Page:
Magic is real. I have proof

I’ve decided magic must be real. Quite often, these days, I’ll start my computer and discover it’s changed, magically, since I shut it down. Basic stuff that worked yesterday suddenly doesn’t. Or I’ll log on to a service I need and have the same experience. Worse, nothing fixes it, and online help doesn’t correlate with the problem.

I’m not alone. How many people turned on their computer after the Microsoft April update to discover everything had magically vanished out of their ‘My Documents’ folder? I dodged that one, but only because I’d had endless blue-screen crashes on startup after the Microsoft March update. And when I finally managed to fix that, I discovered a relentless succession of problems such as Word deciding to automatically start itself.

It happens with online services, too: last year all my Kindle books vanished from their marketplaces on Amazon. No warning, and I’d not changed a single setting. Nothing. It just happened.

I’ve learned there’s no point trying to get help when these magic changes strike because there’s also a magical disconnect between available help and what is happening. When the Kindle marketplace problem occurred, for instance, Amazon sent me a step-by-step guide-for-morons about how their marketplaces work, because obviously I didn’t know and that was the cause of the problem.

My favourite writing tool. No software updates required.

Or take the magic Word auto-start issue. No setting would change it: I’d already checked the startup items list, which hadn’t changed and didn’t have Word in it. Further digging led me to a lengthy tech description of the way user accounts can get corrupted. Fixing that involves iwhwq bvigh with RegEdit and soeiurhqiwuh with a swjhw xxyjjg to asjidnai juhn, so make sure you widheitg jjxveha and kfkkeoizyyz, always noting the difference between 111011011010001111011101 and 111011011011001111011101. I was, however, pretty sure that this wasn’t the issue.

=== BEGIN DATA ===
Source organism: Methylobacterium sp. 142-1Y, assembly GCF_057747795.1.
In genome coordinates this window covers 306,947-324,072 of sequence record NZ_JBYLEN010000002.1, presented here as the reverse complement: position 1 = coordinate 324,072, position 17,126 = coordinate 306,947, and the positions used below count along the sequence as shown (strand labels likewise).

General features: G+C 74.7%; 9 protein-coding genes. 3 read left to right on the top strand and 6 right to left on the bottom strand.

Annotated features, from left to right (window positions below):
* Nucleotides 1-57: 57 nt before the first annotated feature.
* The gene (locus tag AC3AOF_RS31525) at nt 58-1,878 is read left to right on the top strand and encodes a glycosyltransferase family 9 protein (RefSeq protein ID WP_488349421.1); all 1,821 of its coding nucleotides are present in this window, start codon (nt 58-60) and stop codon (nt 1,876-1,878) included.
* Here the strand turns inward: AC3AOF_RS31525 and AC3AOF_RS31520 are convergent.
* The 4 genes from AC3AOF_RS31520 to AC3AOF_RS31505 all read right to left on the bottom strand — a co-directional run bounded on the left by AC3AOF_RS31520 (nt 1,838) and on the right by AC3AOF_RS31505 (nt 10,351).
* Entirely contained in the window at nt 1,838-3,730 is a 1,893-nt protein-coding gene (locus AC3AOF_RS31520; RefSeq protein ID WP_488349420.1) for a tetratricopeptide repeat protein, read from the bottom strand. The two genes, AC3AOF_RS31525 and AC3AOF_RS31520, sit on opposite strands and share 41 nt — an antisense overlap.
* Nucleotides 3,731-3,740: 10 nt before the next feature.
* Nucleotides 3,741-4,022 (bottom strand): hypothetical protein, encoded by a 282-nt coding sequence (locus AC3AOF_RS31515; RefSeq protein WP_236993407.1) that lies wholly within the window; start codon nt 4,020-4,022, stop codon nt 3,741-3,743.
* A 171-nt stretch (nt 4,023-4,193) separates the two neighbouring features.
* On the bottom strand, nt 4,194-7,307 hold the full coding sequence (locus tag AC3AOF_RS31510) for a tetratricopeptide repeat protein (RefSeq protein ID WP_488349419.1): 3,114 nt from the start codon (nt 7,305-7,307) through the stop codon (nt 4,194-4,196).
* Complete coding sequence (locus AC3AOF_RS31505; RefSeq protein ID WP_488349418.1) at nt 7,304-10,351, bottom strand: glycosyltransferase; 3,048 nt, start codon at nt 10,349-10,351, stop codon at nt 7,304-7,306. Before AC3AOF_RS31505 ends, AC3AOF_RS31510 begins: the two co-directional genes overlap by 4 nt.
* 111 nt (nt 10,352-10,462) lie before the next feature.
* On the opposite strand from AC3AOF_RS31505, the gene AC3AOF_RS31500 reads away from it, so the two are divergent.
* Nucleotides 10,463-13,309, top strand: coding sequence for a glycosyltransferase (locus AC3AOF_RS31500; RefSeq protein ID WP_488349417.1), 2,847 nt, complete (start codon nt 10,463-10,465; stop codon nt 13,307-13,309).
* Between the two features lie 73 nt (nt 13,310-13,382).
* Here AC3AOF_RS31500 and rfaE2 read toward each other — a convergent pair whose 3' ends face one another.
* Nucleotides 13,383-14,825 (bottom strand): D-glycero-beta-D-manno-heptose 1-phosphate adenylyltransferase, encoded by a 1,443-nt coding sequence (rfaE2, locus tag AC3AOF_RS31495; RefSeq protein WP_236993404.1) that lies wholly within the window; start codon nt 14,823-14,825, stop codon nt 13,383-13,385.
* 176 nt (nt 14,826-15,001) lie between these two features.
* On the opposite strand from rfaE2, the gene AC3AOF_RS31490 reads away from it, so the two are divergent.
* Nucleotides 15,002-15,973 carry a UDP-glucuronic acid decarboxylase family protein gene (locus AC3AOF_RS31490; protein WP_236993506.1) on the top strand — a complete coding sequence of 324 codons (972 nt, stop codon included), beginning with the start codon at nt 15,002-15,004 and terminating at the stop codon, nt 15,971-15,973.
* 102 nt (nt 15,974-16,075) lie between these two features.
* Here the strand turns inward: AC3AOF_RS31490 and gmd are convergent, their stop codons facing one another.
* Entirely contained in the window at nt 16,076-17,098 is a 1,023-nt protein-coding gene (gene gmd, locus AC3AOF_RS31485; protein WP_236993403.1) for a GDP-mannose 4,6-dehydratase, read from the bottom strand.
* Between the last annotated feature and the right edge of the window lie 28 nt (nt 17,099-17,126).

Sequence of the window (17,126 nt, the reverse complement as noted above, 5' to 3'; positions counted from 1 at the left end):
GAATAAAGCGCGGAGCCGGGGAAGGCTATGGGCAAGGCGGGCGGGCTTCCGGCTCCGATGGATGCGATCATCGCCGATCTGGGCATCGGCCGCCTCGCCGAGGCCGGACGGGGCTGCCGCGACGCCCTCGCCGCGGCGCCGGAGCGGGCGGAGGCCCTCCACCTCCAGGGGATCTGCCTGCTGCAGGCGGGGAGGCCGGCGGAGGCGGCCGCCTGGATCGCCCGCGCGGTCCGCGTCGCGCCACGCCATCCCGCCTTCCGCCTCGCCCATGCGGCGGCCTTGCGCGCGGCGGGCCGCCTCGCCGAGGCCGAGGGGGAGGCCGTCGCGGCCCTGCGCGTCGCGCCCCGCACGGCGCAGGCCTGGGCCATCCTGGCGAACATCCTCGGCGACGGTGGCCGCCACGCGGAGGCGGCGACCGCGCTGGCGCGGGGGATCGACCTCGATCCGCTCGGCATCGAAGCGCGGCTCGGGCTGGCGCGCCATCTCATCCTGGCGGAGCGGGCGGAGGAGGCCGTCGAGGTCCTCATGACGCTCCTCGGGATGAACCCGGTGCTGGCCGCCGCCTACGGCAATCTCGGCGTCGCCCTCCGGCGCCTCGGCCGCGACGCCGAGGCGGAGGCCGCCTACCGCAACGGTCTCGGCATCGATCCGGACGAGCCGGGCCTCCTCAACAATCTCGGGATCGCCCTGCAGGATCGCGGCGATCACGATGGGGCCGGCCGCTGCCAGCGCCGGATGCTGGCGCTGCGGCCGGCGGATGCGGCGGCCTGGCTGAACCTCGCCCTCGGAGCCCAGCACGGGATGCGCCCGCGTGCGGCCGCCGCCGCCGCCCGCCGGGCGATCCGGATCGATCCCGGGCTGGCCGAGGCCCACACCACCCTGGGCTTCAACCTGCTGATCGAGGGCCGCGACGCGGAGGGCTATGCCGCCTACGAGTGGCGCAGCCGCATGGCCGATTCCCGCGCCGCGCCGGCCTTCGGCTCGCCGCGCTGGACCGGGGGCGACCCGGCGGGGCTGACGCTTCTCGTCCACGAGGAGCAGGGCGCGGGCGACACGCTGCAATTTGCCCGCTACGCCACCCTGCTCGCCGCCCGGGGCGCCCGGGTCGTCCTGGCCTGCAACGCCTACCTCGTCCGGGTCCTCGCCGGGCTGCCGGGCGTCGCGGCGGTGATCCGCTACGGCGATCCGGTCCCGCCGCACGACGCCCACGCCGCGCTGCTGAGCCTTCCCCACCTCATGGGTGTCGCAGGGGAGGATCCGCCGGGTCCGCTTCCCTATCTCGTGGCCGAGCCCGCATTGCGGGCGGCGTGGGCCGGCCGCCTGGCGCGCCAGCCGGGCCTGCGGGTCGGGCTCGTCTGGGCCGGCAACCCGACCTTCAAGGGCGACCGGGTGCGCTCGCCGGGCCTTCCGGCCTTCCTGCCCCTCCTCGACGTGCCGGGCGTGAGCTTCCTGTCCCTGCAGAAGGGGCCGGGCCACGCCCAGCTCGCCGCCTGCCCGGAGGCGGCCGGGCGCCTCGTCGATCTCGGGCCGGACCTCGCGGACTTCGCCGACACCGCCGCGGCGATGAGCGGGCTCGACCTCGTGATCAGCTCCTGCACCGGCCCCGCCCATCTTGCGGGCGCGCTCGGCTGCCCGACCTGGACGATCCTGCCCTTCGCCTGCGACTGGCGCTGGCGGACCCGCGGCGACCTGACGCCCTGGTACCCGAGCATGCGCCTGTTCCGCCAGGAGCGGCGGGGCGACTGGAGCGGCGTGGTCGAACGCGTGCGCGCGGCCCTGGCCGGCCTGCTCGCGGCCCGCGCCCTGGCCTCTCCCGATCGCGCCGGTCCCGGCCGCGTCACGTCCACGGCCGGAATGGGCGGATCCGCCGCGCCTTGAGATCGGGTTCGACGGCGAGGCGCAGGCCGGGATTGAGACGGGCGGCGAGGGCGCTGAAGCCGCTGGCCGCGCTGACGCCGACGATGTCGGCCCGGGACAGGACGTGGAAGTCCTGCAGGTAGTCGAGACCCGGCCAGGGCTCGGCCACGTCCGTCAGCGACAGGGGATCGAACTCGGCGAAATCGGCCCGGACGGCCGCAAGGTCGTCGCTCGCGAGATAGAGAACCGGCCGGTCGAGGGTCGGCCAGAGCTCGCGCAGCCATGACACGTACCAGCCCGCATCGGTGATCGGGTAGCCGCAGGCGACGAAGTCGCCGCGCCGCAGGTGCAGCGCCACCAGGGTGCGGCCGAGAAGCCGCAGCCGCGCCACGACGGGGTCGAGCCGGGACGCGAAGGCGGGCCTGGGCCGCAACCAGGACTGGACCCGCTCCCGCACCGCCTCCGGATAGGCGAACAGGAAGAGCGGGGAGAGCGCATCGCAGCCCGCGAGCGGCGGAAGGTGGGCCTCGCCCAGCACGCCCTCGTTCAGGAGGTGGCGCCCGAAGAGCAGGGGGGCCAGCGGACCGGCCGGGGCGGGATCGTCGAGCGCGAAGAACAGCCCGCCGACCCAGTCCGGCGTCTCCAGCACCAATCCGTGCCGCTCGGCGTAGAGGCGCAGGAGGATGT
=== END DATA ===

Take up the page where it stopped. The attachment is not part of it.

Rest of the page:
Now, here comes the next magic part. These issues that magically appear out of nowhere because, apparently, the user ‘did something’, or they’ve suddenly forgotten how to use the system they’ve been using every day for the past 10 years – well, guess what. These problems always fix themselves again, no input required. More magic! My Kindle marketplace availability, for instance – popped back after three days. All without my changing a thing or suddenly remembering how the system worked. And it had to be magic because Amazon’s staff made clear the problem was due to my ignorance of their marketplace system. Magic. See?

Of course, it could be that in this age of software-as-service, the programmers in the back office mess up one of the updates. That information doesn’t get passed to the front-office help staff or reflected in online help files because despite being ‘corporate’, these institutions have profoundly dysfunctional internal systems. But I think ‘magic’ is the better answer. After all, these giant mega-corporates can’t make mistakes, can they?

Have you had this sort of problem?

Copyright © Matthew Wright

16 thoughts on “Magic is real. I have proof

  1. Yes! Even though I have a “pure fibre” internet connection, my computer was always dropping the internet. I decided the network adapter was a dud and replaced it with a usb adapter. Things were better, but when Zoom became the way to have meetings, my wi-fi was too unstable to do that reliably. So now my laptop is connected with an ethernet cable. Then came many days when any browser I used was “Not responding.” My copy of Word was suddenly “unlicensed.” Now everything is okay, but for how long? And you’re right about Help being no help at all. Ditto the Windows diagnostics. And looking on the internet, I see my problems described by others, but the solutions, generally offered by mysterious dudes with weird names, always start with “Log on as an administrator and key in nbvqlk:xox. That should fix your problem.” Needless to say, I don’t do that. My problem with these magic spell type fixes is I have no idea how to reverse them if they don’t work as advertised. But you’re right–often the problems just go away. I guess if they persist too long, many people go out and buy new computers. Which makes those who make and sell them really happy. (Hmm, I see a conspiracy theory forming.)